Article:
Music review: Death and Vanilla, To Where the Wild Things Are
- Malcolm Jack
- 5 May 2015
Psychedelic dream-poppers present an experimental second album
The total and permanent cessation of all vital functions of an organism, and a byword for boring being surely among the last things a band ought to wish to title themselves after, immediate impressions of these psychedelic Swedes don’t bode too excellently. But Death and Vanilla derive their moniker from a Nick Cave lyric, apparently – from ‘Do You Love Me? (Part 2)’ to be specific – so we’ll give them a pass there.
Fans of trippy retro baroque-pop with a Krautrock twist will find a sea of lush, languid, droney experimentation in which to happily immerse themselves on the Malmö trio’s second set To Where The Wild Things Are, amid tracks recorded on one flea market bought microphone exclusively using organic instrumentation. Wheezy organ, wobbly vibraphone, mellotron, electric guitar, Moog synthesiser, samples from an old library record and the like are the furniture upon which singer Marleen Nilsson’s distortion and tremolo bathed Nancy-Sinatra-on-Valium vocals laze. Harpsichord samples led single ‘California Owls’ is truly marvellous – a climbing, chiming, breathlessly romantic thing, like The Velvet Underground playing The Left Banke. Pastoral jangle ‘Time Travel’ has a similar haunted beauty.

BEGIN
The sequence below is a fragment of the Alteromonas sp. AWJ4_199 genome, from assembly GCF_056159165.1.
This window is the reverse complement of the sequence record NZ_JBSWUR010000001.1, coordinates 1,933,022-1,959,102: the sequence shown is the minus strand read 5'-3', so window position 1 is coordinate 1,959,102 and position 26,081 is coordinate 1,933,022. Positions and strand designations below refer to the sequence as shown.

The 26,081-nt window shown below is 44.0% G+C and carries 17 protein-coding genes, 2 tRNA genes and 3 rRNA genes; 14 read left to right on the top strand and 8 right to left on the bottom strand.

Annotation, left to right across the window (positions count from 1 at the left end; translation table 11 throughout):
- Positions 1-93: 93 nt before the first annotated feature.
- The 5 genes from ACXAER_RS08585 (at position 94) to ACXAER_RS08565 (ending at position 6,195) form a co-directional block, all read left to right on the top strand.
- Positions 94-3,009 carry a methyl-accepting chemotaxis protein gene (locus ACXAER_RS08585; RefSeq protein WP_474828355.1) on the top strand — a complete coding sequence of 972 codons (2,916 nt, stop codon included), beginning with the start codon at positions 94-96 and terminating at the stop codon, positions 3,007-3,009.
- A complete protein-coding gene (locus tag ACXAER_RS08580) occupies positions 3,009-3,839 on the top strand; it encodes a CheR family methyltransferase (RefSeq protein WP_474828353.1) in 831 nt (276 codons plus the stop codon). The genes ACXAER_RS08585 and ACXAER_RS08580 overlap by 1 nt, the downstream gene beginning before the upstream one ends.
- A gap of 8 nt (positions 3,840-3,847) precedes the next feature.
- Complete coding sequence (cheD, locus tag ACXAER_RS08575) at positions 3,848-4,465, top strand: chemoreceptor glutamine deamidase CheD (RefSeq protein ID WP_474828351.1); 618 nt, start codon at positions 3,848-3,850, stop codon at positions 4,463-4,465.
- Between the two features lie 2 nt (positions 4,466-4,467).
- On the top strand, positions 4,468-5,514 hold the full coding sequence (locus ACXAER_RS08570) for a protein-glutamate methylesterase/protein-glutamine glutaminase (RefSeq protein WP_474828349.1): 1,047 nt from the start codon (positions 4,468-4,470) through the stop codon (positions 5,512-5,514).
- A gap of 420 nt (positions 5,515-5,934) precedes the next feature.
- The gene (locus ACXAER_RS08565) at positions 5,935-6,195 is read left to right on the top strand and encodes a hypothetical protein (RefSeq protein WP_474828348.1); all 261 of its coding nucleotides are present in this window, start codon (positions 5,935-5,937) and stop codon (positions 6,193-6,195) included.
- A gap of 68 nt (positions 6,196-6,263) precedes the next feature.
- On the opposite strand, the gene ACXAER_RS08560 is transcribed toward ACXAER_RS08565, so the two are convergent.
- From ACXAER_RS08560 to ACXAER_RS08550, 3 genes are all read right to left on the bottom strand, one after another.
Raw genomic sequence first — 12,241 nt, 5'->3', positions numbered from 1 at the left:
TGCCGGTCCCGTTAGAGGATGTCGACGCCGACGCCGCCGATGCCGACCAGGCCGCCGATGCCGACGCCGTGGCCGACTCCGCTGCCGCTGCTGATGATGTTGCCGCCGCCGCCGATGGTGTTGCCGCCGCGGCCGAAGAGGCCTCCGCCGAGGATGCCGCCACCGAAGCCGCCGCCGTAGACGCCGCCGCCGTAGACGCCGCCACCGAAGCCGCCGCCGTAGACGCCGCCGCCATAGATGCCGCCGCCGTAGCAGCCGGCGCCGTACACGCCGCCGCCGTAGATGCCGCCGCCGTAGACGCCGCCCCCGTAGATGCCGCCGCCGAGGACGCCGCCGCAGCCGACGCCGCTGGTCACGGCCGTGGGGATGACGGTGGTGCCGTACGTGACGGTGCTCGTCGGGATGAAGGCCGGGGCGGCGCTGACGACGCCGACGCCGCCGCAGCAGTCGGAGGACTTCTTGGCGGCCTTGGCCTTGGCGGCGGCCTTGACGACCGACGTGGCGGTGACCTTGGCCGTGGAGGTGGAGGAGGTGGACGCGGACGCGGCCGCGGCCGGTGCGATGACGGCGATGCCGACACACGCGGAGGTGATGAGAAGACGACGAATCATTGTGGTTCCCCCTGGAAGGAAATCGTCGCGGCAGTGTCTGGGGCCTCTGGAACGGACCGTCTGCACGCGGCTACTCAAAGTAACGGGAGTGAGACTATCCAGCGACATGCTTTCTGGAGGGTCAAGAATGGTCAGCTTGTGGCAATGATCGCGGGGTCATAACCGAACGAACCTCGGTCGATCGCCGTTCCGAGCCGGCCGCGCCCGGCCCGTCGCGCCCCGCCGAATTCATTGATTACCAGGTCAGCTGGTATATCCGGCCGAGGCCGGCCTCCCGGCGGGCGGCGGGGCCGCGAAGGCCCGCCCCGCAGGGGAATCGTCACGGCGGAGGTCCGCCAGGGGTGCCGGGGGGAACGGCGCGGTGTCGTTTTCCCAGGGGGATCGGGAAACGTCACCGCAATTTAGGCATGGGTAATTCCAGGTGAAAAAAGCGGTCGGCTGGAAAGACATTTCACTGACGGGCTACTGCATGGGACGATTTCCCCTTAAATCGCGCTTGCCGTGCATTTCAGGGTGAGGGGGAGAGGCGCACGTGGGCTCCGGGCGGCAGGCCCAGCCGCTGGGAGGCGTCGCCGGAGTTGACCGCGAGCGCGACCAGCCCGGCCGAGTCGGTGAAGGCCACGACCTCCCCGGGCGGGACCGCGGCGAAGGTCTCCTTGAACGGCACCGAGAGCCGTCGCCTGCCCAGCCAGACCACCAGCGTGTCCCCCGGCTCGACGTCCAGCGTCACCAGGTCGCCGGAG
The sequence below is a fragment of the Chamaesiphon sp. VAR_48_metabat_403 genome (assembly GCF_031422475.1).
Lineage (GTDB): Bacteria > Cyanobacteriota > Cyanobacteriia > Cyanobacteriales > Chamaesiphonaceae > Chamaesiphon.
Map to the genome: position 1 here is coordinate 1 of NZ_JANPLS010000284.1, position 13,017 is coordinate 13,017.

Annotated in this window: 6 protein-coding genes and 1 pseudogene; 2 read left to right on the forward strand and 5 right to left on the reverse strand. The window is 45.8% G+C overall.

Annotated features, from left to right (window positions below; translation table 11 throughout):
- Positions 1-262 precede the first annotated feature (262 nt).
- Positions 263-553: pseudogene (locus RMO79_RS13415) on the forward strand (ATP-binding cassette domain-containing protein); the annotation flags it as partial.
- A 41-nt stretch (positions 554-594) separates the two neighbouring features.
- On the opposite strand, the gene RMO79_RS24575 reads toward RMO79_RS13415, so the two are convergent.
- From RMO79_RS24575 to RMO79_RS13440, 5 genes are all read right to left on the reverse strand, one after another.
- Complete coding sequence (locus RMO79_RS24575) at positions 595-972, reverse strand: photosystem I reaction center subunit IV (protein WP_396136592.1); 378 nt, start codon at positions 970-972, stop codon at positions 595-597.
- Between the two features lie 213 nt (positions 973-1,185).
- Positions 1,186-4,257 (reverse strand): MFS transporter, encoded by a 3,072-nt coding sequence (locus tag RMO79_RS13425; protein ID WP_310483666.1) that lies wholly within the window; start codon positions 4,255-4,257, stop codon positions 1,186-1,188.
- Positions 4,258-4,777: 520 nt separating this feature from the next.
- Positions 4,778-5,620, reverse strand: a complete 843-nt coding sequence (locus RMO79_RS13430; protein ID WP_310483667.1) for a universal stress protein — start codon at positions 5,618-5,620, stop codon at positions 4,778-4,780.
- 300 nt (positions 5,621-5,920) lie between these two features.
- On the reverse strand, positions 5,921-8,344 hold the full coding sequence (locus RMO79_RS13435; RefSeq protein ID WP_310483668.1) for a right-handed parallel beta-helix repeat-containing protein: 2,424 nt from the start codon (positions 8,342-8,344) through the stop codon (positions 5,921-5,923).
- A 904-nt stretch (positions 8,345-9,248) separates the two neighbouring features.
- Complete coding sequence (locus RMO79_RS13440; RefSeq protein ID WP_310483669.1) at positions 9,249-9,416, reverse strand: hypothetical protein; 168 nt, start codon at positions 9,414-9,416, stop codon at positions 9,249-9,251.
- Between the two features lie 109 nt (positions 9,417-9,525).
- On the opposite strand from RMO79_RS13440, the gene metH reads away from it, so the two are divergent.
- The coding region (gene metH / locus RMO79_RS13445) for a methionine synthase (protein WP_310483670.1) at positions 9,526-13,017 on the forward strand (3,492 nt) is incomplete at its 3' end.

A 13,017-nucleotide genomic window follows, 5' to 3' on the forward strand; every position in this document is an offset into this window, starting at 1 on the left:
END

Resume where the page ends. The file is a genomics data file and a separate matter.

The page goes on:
Much else struggles to match those tracks’ hazy promise, however, either by trying too hard to replicate Broadcast’s dissonant retro-futuristic psych-pop incantations (‘Necessary Distortions’), or by coming across like the soundtrack to an obscure and incredibly slow movie given a limited release only in the minds of three Scandinavians (‘Moogskogen’).
Ordinariness certainly wouldn’t be a criticism that sticks – in their unconventional song structures and rigorous dedication to their lo-fi, vintage gear-only modus operandi, Death and Vanilla make a discernible endeavour to walk their own path and avoid simple pastiche. It’d just be nice to hear more of the stirring emotional potency of ‘California Owls’, as opposed to the cold detachment of ‘Shadow and Shape’ and ‘Hidden Reverse’, which both feel like a kind of elaborate (vanilla) sonic wallpaper.
To Where The Wild Things Are is out on Mon 4 May on Fire Records.
Listen to track ‘Time Travel’ on Soundcloud.